Why Is the Calculated Wavelength Incorrect in This Hydrogen Atom Problem?

The deBroglie wavelength is given by λ = h/p, where p is the momentum of the electron. In summary, when trying to calculate the energy of an electron in the first excited state of a hydrogen atom, it is important to use the correct formula and to clarify what is being asked for, as confusion can arise when using the incorrect units. In this case, the correct formula for finding the wavelength of the photon emitted in the transition from the first excited state to the ground state is λ = hc/E, where E is the energy difference between the two states.
  • #1
Suyash Singh

Homework Statement


Calculate energy of electron in first excited state of hydrogen atom.

Homework Equations


n=2
when i use E=-13.6 (z/n)^2
and then use E=hc/lamda(wavelength)
then wavelength is coming wrong

The Attempt at a Solution


the correct answer is 6.68 armstrong.
 
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  • #2
Ångström (not armstrong) is a unit of length, not a unit of energy. It is likely that you are not being asked what you have stated that you are being asked about here. The question is likely what the wavelength of the photon emitted when the electron in the first excited state of hydrogen transits to the ground state. This is not the same thing as the energy in the first excited state.
 
  • #3
Suyash Singh said:
when i use E=-13.6 (z/n)^2
and then use E=hc/lamda(wavelength)
then wavelength is coming wrong
Are you trying to find the deBroglie wavelength of the electron when it is in the first excited state? If so, the formula E = hc/λ is not the correct formula.
 

Related to Why Is the Calculated Wavelength Incorrect in This Hydrogen Atom Problem?

1. What is the Bohr orbit?

The Bohr orbit, also known as the Bohr model, is a simplified model of the electron's movement around the nucleus in an atom. It was proposed by Danish physicist Niels Bohr in 1913 and is based on the idea that electrons orbit the nucleus in specific energy levels, or shells, and can jump between these levels by absorbing or emitting energy.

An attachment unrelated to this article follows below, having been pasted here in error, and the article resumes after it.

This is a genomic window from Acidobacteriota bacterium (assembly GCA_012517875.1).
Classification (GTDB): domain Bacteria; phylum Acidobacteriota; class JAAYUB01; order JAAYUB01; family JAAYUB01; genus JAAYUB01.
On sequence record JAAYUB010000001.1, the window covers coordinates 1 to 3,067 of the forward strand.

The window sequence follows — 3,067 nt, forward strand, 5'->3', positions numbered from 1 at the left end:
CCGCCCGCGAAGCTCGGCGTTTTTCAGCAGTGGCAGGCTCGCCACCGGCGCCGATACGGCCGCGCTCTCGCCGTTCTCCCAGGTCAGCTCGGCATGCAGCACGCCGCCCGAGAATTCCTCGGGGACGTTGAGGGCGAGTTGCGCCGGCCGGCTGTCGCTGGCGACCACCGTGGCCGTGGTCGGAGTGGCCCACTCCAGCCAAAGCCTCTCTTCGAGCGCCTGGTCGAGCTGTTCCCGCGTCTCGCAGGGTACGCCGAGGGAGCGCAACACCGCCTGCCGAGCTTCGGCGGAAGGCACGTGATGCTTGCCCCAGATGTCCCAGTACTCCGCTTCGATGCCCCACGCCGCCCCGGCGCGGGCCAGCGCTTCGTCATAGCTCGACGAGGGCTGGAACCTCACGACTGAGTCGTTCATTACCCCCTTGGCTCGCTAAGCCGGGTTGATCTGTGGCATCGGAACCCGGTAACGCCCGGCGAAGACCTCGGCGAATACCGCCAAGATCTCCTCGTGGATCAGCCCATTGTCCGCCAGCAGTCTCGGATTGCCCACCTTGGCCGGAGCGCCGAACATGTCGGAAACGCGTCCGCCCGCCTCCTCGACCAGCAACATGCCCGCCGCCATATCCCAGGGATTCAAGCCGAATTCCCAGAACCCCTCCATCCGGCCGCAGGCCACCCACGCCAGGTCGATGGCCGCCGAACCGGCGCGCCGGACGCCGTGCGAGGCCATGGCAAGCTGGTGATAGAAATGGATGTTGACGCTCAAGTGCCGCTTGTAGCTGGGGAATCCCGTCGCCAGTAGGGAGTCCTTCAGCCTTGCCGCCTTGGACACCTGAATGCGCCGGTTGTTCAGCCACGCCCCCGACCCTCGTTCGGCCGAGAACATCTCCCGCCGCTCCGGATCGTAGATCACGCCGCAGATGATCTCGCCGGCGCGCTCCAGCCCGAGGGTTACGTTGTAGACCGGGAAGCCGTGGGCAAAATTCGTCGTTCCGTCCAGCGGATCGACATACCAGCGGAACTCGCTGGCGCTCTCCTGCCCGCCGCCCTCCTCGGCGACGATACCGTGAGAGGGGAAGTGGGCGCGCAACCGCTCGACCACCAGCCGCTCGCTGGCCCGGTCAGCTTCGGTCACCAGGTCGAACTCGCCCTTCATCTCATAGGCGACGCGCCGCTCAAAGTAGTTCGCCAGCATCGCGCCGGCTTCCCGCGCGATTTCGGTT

2. How does the Bohr orbit differ from the modern atomic model?

The Bohr orbit is a simplified version of the modern atomic model, which is based on quantum mechanics. In the modern model, the electron's position cannot be precisely determined, and it is described by a probability distribution rather than a definite orbit. Additionally, the modern model includes more complex energy levels and sublevels, whereas the Bohr model only has a few discrete energy levels.

3. What is the significance of the Bohr orbit?

The Bohr orbit was a significant development in the understanding of atomic structure and helped to explain the spectra of atoms. It also laid the foundation for further advancements in quantum mechanics and our understanding of the behavior of electrons in atoms.

4. How does the Bohr orbit explain the stability of atoms?

The Bohr orbit explains the stability of atoms by proposing that electrons can only occupy specific energy levels, and they do not emit energy while in these stable levels. This idea was revolutionary at the time, as it contradicted classical physics, which suggested that orbiting electrons should continuously lose energy and eventually spiral into the nucleus.

5. Can the Bohr orbit be used to accurately predict the behavior of all atoms?

No, the Bohr orbit is a simplified model and does not accurately predict the behavior of all atoms. It works well for atoms with only one electron, such as hydrogen, but fails to explain more complex atoms. The modern atomic model is a more accurate description of atomic behavior and is used to predict the behavior of all atoms.

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